Wednesday 10 September 2014


As a Yoruba girl, I call it ogi. The igbos call it akamu. Some call it pap. It goes great with akara, moin moin, fried plantain, or even puff puff. If you're not familiar with it, then the best way to describe it is as a custard/porridge made using the raw, fermented starch from ground white or yellow maize. The maize is soaked for a few days, ground to a paste and sieved to remove husks. The (raw) ogi is then left to ferment for a few more days, giving it a distinct sour taste.                                                                                                                                                         These days, you can buy raw solid ogi in batches, making it easier to have your glossy, custard-like meal in a matter of minutes. All you have to do is add hot boiling water.                                                                                                                                                                                                                                   If you're a fan of ogi, I'd love to know what you like to eat with it. Let me know in the comments below!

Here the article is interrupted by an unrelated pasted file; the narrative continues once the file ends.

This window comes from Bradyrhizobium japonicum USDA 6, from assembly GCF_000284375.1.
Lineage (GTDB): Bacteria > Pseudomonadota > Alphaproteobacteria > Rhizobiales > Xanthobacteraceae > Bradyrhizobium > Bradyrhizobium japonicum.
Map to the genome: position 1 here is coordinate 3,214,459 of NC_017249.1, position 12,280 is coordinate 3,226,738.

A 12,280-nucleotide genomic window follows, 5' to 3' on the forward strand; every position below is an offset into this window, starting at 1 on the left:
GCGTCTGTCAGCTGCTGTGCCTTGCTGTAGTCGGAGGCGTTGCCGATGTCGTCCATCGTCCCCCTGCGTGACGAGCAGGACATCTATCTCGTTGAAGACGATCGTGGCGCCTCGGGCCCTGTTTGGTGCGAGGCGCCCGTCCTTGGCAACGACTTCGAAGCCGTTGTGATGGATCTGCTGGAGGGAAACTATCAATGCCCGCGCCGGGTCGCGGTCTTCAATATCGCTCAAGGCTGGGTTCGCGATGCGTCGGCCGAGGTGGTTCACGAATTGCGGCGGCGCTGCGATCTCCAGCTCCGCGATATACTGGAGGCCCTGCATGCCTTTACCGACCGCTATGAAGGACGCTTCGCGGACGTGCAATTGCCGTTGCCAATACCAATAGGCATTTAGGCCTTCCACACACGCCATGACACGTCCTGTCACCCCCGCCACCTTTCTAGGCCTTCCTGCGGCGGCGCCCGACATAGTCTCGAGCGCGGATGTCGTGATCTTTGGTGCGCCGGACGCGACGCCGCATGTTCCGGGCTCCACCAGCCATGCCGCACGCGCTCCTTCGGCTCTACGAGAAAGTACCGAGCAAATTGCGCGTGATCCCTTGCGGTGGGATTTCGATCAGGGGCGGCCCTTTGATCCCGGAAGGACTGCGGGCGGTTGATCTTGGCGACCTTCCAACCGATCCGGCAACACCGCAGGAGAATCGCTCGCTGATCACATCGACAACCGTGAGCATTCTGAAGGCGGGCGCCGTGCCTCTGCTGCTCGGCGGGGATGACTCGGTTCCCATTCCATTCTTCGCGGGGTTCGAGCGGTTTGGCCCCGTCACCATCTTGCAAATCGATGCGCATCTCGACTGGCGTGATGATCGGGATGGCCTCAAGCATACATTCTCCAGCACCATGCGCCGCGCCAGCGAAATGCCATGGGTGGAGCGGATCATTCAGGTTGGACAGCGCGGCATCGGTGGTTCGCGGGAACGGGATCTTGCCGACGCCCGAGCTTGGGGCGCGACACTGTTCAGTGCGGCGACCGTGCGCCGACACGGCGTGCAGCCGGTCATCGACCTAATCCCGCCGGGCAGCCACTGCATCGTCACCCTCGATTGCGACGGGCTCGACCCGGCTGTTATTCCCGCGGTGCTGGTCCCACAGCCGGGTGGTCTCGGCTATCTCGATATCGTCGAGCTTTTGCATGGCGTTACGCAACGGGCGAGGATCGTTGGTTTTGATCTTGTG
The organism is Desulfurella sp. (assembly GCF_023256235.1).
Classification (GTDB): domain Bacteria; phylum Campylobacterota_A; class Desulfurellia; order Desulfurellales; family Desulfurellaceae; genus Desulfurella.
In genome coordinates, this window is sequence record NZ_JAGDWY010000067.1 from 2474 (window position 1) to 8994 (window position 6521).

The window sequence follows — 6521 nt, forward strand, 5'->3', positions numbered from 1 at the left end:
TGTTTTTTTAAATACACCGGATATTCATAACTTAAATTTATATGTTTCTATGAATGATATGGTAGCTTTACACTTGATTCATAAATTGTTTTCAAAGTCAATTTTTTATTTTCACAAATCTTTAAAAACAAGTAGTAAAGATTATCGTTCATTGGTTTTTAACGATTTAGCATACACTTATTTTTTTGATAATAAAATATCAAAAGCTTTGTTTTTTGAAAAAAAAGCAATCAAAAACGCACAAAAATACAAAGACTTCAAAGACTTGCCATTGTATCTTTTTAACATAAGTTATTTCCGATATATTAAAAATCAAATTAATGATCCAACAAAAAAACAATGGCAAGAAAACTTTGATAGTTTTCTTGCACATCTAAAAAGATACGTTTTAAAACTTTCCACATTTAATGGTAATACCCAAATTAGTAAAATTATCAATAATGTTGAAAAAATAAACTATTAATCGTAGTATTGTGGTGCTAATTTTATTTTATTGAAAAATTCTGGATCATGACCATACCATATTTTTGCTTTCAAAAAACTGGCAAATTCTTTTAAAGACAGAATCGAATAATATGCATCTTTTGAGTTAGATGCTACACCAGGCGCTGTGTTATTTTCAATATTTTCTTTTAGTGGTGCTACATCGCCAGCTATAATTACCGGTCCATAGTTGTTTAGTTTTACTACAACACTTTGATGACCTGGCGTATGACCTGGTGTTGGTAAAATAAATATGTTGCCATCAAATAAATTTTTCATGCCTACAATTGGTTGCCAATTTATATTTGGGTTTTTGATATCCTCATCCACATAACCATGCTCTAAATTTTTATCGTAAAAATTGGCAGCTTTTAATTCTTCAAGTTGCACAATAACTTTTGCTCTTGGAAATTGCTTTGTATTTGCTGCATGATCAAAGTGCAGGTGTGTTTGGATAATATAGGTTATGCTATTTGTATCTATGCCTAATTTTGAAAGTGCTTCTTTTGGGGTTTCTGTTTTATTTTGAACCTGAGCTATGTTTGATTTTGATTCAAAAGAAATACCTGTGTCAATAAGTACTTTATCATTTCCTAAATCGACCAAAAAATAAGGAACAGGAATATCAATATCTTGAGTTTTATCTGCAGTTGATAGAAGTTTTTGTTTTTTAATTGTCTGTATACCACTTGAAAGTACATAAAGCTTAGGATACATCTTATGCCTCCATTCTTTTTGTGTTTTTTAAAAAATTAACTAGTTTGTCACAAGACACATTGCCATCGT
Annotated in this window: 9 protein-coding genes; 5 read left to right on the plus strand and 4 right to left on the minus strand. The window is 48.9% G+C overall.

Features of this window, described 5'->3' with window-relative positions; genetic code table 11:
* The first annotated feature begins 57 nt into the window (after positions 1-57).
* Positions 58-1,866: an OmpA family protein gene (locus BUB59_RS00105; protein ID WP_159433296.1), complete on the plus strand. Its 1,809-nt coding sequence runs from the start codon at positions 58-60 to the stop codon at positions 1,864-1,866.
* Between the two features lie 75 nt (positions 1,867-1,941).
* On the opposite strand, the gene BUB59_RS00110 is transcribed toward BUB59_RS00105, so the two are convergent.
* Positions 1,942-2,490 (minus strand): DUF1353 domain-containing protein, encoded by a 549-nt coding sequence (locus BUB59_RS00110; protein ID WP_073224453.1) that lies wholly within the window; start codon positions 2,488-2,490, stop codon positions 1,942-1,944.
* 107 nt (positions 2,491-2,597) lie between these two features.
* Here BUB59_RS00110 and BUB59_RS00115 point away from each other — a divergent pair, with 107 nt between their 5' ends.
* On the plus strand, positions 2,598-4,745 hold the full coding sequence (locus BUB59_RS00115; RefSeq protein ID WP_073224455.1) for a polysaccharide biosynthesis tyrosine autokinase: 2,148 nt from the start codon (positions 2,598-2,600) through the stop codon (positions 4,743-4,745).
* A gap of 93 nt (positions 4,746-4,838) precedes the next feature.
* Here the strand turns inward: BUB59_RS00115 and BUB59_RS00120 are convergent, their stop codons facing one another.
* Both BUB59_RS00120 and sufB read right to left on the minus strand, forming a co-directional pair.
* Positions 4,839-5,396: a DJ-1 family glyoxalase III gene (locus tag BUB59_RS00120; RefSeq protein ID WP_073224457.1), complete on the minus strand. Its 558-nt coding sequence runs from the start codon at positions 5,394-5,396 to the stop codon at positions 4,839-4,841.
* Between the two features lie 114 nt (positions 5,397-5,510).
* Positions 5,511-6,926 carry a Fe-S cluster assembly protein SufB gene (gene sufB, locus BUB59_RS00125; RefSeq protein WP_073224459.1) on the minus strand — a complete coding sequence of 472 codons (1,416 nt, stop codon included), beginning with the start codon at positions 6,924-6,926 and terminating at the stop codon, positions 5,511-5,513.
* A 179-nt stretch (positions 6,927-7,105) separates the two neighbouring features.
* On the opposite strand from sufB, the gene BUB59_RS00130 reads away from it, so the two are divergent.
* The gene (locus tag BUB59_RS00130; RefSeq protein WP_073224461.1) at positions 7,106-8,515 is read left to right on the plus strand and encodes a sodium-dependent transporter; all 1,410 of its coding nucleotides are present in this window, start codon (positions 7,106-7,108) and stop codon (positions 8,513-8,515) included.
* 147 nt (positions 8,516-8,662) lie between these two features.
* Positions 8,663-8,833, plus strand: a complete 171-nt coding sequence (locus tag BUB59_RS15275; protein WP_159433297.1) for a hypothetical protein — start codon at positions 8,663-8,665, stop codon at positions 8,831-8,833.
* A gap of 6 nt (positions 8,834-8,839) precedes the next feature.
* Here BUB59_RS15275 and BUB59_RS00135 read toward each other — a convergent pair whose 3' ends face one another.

- 1 cup raw solid ogi
- 1/2 cup cold water
- 4-6 cups boiling water
- brown sugar to taste

Grab a large mixing bowl and start by dissolving the raw ogi with the cold water to form a smooth paste.

Add the hot water a little at the time, stirring the ogi simultaneously. The mixture should start to thicken and it's up to you to decide how thick you would like it. Once you've got the consistency you want, stop adding water.

[Another technique is to combine all the ingredients in a saucepan, stirring continuously on a low heat until the mixture thickens.]

Serve hot with a light sprinkling of sugar. Alternatively, you can sweeten it with dates/any other natural sweetener of your choice.